In the absence of this desirable peace solution, Israelis and Palestinians are living side by side in the disputed territories of the West Bank/Judea and Samaria. This is a taxing reality for both groups. A complete separation between them is impractical and immoral. To be sure, there are the Palestinians and their supporters in the world who want that these territories to be Judenrein (the Nazi term for an area without Jews). This is the essence of Apartheid, and this is advocated by those who blame Israel for doing exactly that. In any solution, Jews and Arabs will remain side-by-side in these territories. Palestinians will have to accept a novel concept that Jews can live amidst them. Jews will have to accept an unpleasant, though unavoidable reality, whereby they will maintain their undisputed historic and human right to live where they are, and yet be subjected to Arab rule; that of the independent Palestinian State which will have to respect them as a minority. We have a bad precedent though, one which should lead people of good will to wonder if this expectation from a Palestinian Government is realistic; Gaza. There are no Jews left there, but also no peace, as the experience of two bloody confrontations indicates. There are hardly any Christians left there, and homosexuals are physically harassed, yet the knights of Justice in many Western Universities somehow choose to ignore all that.

Furthermore is the allegation that Zionism is colonialism. Usually, the histories of indigenous peoples are the ones buried under the rubbles, forgotten in time. But even a superficial visit to Jerusalem reveals what history has been buried for so long, the history of the Jewish people, who are, and have always been, the real indigenous people of the land. There is a name to the land in Hebrew, a very old one, Eretz Israel; but not one in Arabic. Palestine is not an Arabic word, and the name Falastina was given to the land by the Romans after they destroyed the Jewish state in the year 70 A.D, and the following Bar-Kochba rebellion of 132-135 A.D.

It is arguably the case, that many in the West, particularly old and neo-Marxists, as well as deranged anti-Jewish bigots of all stripes, cannot grasp the reality of Jewish nationalism, aka Zionism. Yes, it is a unique phenomenon in world history, including the non-stop attraction of the exiled Jews to their homeland, the revival of their national language and the ingathering of the scattered, oppressed Jews from four corners of the world in their never forgotten homeland. When people are confronted with a reality so much at variance with their fixed ideological bias, they tend to negate the very existence of this reality, its existence, and its right to be. So, what is so new about that? Jews have been subjected to opposition to their very existence for 2000 years. This is the longest recorded hatred in human history, and it is expressed nowadays through anti-Zionism, reference to Israel as an Apartheid State, or as an international pariah, with the obvious bottom line of negating the right of Jews for statehood and nationhood.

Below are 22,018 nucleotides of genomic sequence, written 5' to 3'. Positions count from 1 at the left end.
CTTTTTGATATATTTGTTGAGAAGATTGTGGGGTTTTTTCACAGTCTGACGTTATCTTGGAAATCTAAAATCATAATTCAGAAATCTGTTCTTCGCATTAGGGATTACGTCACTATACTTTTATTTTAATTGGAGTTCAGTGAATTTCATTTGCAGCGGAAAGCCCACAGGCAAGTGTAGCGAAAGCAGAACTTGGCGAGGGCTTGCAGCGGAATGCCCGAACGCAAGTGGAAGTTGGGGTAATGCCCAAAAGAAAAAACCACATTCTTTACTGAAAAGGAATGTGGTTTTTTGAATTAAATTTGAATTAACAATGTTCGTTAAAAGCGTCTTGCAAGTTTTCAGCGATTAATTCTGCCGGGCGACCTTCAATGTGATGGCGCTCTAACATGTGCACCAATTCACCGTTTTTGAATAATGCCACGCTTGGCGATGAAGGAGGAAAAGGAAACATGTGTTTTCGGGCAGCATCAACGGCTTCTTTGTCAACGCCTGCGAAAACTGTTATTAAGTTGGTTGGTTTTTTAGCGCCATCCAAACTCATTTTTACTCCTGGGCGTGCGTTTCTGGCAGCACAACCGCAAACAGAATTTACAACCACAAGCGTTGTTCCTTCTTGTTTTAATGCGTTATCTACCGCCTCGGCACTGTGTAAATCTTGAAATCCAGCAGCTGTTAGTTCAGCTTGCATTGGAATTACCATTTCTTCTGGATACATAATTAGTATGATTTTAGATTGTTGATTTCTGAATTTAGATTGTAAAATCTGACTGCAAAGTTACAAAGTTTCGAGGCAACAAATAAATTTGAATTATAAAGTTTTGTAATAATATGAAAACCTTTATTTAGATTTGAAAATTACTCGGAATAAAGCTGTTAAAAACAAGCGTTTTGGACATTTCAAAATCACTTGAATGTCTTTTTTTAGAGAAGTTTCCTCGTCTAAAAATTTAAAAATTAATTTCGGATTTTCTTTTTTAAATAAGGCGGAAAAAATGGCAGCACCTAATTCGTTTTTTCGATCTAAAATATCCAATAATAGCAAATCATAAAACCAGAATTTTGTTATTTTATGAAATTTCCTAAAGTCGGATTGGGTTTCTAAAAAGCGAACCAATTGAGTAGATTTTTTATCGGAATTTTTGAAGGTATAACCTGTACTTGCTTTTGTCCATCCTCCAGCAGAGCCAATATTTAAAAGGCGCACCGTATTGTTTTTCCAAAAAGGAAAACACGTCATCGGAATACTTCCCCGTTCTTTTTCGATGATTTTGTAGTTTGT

The term pariah is not so nice, to put it mildly. In fact, I can come up with a long list of real pariahs in our world, and they are not necessarily Arabs in general and Palestinians in particular.  I refer to all those so-called pro-Palestinians in the world, who are located far away from where the conflict takes place, but they do their best/worst to keep the conflict going, to keep the fire, to perpetuate the suffering and bloodshed of both Israelis and Palestinians. They do it also by boycotting Israel, by calling for its elimination as the nation state of the Jewish people, by talking about Apartheid and pariah states. They are failing, but they cause damage. They encourage militant Palestinians to believe that Israel will disappear, only because they want it to happen. They encourage ultra-nationalist Israelis to believe that the entire world is against them, like it was throughout history. Both conclusions are wrong.

It is about time for another narrative, one which does not play up the fears of people, rather one which promotes their hopes, and in a climate of hope, there is no place for pariahs, boycotts and old hatreds, even if expressed in modern terms.

Dr. Josef Olmert is a former peace negotiator, author and journalist. He is currently an adjunct professor at the University of South Carolina. Formally the director of the Government Press Office and advisor to former Prime Minister Yitzhak Shamir during the first Gulf War and the International peace conference in Madrid, he represented the Prime Minister in numerous conferences and appearances in the United States, Great Britain, Australia, China, Russia, Japan, Ireland and South Africa, among others.


Mitchell, G. B. 2003. Myths and Facts: A Guide to the Arab-Israeli Conflict. A.I.C.E Publishing

Dershowitz,A. 2008. The Case Against Israel’s Enemies. John Wiley.

Olmert, J. 1989. Between Jew and Arab: Unraveling the Knot. Hadassah Publishing.

Stern, S. 2001. A Century of Palestinian Rejectionism and Jew Hatred. Encounter Books.

Stockman-Shomron, I. 2006. Israel, The Middle East and the Great Powers. Transaction Publishers.